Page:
TW: Sexual Assault and Violence
Reclaim the night is back in full force on Tuesday March 22 after a two-year hiatus due to the coronavirus pandemic. The march originated across in Leeds back in 1977, who took inspiration from women’s marches on sexual harassment in Berlin, and carried on through to the 90’s when marches generally stopped. Reclaim was again revived in 2004, but the impact of the movement across the world is overlooked. At The Mancunion we’ve taken a look at where the movement is happening now and what it means in these countries.
It was America who probably had the largest reclaim events outside of the UK. In 1978, women from over 50 states in America marched in San Francisco, with the total of those marching up to 5000. The march was held through the red-light district of the city to highlight the abusive situations that sex workers faced in the city and globally, but also to fight the everyday sexism and violence that women in these countries now face.
In response to the horrific 2012 Delhi gang rape and murder a ‘take back the night’ event took place. The march swept the nation and involved women from over 20 cities. The demands included the right to safe public spaces in India for Women and an end to the danger women in India face of sexual violence. The campaign was effective on social media and the trend of #IWillGoOut took over the country’s social media.
One of the organisers of the event, Bhani Rachel stated its aims, saying: “Although our demands are different from those marching in other cities across the world on Saturday, we stand in solidarity with our sisters, as we are all fighting against the same things – misogyny and patriarchy.”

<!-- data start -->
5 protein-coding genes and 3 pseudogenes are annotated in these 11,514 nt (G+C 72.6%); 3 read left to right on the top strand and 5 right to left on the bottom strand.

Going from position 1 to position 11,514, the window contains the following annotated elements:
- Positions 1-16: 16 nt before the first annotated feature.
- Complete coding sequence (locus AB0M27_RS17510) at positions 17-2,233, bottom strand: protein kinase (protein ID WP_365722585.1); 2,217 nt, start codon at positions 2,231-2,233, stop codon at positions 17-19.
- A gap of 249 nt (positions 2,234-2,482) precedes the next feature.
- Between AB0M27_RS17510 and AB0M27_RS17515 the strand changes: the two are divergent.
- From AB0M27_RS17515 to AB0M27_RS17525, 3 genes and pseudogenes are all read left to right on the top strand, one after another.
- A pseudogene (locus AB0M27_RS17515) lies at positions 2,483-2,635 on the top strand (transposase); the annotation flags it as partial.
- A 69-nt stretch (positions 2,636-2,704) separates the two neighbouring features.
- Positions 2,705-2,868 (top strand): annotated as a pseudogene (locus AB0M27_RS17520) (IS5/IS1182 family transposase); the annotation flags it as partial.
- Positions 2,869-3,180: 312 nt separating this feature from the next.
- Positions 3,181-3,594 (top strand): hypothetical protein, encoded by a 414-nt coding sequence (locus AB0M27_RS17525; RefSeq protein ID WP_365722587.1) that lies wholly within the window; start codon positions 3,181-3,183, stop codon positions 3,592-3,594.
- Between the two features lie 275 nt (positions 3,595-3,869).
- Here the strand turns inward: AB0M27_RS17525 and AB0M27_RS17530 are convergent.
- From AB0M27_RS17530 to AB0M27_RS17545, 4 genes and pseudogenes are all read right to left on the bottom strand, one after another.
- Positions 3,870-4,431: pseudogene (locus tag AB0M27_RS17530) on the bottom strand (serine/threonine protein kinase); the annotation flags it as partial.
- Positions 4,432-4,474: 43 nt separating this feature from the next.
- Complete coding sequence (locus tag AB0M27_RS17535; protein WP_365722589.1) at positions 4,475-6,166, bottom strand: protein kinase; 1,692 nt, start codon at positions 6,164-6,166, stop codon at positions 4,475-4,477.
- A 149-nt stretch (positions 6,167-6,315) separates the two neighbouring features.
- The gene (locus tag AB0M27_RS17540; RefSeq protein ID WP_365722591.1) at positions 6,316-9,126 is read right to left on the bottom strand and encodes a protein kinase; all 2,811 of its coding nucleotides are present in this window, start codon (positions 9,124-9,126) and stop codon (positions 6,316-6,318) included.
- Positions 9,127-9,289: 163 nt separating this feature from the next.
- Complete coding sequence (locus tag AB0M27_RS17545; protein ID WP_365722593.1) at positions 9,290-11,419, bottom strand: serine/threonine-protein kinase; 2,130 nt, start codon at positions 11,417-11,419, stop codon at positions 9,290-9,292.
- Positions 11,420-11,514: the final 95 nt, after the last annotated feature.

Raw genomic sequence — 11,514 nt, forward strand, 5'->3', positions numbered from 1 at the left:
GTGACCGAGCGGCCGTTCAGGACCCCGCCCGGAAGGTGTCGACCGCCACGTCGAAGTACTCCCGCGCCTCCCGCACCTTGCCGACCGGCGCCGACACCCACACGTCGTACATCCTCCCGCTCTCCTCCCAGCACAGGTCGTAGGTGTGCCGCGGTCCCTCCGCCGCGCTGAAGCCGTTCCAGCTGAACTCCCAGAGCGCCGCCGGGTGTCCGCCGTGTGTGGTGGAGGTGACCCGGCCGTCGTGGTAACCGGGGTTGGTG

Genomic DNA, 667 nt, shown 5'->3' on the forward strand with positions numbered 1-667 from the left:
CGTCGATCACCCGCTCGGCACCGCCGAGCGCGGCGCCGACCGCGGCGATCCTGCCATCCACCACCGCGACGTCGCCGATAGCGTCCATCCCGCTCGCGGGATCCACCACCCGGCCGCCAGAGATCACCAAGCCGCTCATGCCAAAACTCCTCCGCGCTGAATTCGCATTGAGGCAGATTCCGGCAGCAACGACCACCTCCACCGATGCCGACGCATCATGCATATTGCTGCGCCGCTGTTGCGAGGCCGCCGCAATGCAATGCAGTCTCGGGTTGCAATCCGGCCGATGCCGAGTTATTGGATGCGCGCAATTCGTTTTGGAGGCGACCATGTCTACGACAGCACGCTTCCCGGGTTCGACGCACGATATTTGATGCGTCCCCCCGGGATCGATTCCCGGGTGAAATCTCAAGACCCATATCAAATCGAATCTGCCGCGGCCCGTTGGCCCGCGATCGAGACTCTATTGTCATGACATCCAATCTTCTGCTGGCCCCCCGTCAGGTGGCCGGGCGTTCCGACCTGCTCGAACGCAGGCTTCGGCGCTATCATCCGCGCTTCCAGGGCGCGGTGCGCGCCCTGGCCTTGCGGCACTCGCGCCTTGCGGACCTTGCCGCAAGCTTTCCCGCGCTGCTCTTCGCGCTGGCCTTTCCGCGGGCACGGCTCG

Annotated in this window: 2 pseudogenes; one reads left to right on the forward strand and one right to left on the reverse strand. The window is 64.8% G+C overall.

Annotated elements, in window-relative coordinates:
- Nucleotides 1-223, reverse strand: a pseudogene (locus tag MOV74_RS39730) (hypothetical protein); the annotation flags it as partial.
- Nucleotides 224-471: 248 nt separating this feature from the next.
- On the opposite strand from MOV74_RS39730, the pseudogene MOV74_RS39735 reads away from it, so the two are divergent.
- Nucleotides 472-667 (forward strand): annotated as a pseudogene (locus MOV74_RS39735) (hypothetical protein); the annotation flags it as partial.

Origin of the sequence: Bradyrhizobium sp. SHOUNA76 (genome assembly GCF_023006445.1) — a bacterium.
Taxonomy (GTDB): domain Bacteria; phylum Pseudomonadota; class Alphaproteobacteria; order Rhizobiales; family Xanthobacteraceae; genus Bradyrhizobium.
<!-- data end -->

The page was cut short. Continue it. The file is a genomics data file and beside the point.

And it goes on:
Probably the least expected of the countries on this list Slovenia. In November 2017, in the Solvenian capital of Ljubljana, a Reclaim the Night protest was organised to “drive sexism out of the city” as the organiser said. On why they thought the march was necessary the organisers said: ‘”Gathering’ Our Night is a struggle of women around the world, who together say No to domestic violence, abuse and rape of all forms of violence based on gender discrimination. Let’s take the streets together – the night is ours!’”
Australia caught the original wave of reclaim the night, much like America. In 1978 marches first took place in Perth and Sydney, with Melbourne carrying the trend in the following year. The march was originally organised by volunteers connected to Melbourne’s first Rape Crisis Centre, evolving to include more general male violence more generally.
In 2010 a national plan was released by Reclaim the Night Australia to look at how sexual violence could be reduced in the country, with points that would work with law enforcement and local communities.
The effects of reclaim the night are plain to see and its causes clearly affect women all over the world. You can find out how to get involved locally or nationally at: www.reclaimthenight.co.uk